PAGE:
AABC President-Elect and founder of Charleston Birthplace, Inc. Lesley Rathbun, CNM, FNP, MSN describes a birth center as “a homelike facility existing within the health care system with a program of care designed in the wellness model of pregnancy and birth. Birth centers provide family centered care for healthy women before, during, and after normal pregnancy, labor, and birth.”
According to the study, of the 15,574 women receiving care in 79 midwife-led birth centers in 33 states from 2007 to 2010, 13,030 women (84%) gave birth at birth centers, while 2,544 women (16%) gave birth in hospitals."

To midwives the world over : we are all resolute in our commitment to the health of woman and her family.

Saturday, October 26, 2013

The love hormone (oxytocin) in childbirth and bonding

We have already discussed the wonderful effects of oxytocin, also known as the 'love hormone' already in this blog, this is an interesting article that readers may find helpful, especially student midwives.

"Researchers have found a new role of “Oxytocin” while working on one of the brain’s areas, in which biochemical messages are transferred from brain cells to the blood stream and from there to the body. Oxytocin is a hormone involved in childbirth, breastfeeding, mate-bonding and mother child bonding.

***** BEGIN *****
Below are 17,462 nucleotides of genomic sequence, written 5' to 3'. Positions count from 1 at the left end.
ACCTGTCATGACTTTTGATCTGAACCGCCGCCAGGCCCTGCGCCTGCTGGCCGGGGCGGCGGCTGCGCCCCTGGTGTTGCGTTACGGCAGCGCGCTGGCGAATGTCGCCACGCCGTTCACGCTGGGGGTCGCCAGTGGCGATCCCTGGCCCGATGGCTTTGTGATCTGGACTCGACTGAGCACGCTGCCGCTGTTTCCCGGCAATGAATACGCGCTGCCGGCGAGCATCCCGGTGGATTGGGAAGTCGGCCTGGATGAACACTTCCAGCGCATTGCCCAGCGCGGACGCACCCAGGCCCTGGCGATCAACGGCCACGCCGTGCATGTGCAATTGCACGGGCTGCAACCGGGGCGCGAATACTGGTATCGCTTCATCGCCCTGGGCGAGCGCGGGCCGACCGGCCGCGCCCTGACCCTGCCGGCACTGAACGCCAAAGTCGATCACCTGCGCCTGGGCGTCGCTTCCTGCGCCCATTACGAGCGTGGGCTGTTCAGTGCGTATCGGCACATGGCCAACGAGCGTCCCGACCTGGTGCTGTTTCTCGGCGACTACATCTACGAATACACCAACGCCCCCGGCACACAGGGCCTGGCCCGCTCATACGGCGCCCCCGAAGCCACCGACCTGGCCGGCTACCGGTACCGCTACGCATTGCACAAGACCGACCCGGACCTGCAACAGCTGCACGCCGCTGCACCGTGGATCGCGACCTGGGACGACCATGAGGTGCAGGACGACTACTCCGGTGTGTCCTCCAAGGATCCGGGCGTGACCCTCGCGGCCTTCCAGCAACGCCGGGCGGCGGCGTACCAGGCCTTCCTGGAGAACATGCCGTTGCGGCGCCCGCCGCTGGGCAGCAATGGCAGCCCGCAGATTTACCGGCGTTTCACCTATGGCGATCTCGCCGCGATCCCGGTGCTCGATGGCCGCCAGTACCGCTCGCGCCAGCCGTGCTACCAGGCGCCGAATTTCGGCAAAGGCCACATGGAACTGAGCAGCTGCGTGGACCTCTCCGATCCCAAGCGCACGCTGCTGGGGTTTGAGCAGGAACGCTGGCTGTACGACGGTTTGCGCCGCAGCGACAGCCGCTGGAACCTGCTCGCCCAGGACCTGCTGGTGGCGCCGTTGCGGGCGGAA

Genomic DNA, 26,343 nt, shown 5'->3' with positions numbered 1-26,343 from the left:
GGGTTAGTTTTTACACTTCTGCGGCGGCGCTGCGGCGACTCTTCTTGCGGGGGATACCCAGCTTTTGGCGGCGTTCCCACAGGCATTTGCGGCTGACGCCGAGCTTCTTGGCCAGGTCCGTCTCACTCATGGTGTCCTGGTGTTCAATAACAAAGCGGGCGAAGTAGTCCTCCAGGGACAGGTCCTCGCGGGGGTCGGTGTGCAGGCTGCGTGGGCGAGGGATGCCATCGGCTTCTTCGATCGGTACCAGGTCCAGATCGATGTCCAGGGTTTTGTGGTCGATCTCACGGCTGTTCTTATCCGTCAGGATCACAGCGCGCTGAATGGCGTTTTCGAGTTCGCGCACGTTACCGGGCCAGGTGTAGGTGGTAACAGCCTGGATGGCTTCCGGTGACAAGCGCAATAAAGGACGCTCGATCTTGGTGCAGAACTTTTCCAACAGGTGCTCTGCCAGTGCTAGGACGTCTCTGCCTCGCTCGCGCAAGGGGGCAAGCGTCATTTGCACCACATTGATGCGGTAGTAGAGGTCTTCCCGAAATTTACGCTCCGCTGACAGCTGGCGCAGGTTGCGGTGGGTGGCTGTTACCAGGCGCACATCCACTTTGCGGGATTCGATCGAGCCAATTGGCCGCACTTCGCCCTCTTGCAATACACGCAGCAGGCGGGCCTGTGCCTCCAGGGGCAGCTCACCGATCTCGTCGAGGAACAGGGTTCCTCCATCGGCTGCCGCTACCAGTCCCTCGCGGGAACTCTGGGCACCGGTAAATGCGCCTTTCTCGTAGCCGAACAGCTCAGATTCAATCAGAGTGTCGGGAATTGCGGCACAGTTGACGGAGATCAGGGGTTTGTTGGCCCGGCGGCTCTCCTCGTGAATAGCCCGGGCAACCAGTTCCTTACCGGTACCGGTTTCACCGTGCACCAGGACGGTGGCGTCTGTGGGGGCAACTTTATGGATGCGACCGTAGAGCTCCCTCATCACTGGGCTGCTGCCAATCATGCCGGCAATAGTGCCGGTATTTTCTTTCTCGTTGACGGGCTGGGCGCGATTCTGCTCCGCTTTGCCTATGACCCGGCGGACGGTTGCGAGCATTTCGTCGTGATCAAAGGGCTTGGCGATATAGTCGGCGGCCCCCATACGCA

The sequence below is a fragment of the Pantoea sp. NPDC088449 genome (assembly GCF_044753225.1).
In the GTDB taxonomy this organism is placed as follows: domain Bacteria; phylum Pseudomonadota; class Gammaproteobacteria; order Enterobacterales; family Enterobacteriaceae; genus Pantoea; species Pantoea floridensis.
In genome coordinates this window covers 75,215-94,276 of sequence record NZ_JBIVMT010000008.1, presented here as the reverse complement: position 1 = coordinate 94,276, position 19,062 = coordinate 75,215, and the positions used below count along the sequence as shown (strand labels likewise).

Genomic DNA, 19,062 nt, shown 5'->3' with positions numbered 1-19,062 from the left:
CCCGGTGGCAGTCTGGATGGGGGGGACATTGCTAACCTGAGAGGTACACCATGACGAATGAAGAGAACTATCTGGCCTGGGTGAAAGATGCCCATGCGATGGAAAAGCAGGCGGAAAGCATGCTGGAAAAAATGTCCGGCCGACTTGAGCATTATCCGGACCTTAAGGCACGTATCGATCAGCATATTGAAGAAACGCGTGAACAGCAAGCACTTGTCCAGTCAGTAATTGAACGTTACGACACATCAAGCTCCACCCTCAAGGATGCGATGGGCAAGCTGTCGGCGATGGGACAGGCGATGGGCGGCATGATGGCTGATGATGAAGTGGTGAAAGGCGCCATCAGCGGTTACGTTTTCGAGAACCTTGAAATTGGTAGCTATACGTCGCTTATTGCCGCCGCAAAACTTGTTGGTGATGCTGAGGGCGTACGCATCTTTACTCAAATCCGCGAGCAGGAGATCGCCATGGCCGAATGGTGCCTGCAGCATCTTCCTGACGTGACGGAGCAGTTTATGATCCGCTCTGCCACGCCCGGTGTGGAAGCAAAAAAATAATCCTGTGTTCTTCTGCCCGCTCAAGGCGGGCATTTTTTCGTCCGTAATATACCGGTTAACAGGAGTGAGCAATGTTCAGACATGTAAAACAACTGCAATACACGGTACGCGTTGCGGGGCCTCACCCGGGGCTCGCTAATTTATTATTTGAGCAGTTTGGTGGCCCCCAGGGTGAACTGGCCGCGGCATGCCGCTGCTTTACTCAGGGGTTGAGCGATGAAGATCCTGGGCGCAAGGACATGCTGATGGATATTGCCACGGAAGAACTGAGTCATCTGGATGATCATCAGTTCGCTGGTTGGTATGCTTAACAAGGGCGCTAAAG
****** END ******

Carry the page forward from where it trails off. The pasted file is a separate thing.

Three dimensional structure of the neurohypophysis
Three dimensional structure of the neurohypophysis
This research has been done by Dr. Gil Levkowitz of the Weizmann Institute and collaborators and published in the recent journal of Developmental Cell.
The area of study, known as “neurohypophysis”, is located at the base of the brain and works as an interface between the nerve fibers and blood vessels. Here, the hormones are released from the neurons to the blood vessels regulating some of the most important body’s processes like balance of fluids and uterine contraction in childbirth.
Levkowitz said, “The messenger helps to build the road for transmitting its own future messages.”
According to researchers, this research can open new ways of research on the regenerating ability of some parts of the brain.
Gutnick, A. et. al. (2011). The Hypothalamic Neuropeptide Oxytocin Is Required for Formation of the Neurovascular Interface of the Pituitary. Developmental Cell, 21(4), 642-654."

Monday, October 21, 2013

Breaking the taboo - Breastfeeding in real life.

Beautiful pictures of women breastfeeding in public. Thank you to the photographer for normalizing breast feeding.

"An honest collection of photographs has sought to break the taboo that persists about breastfeeding in public.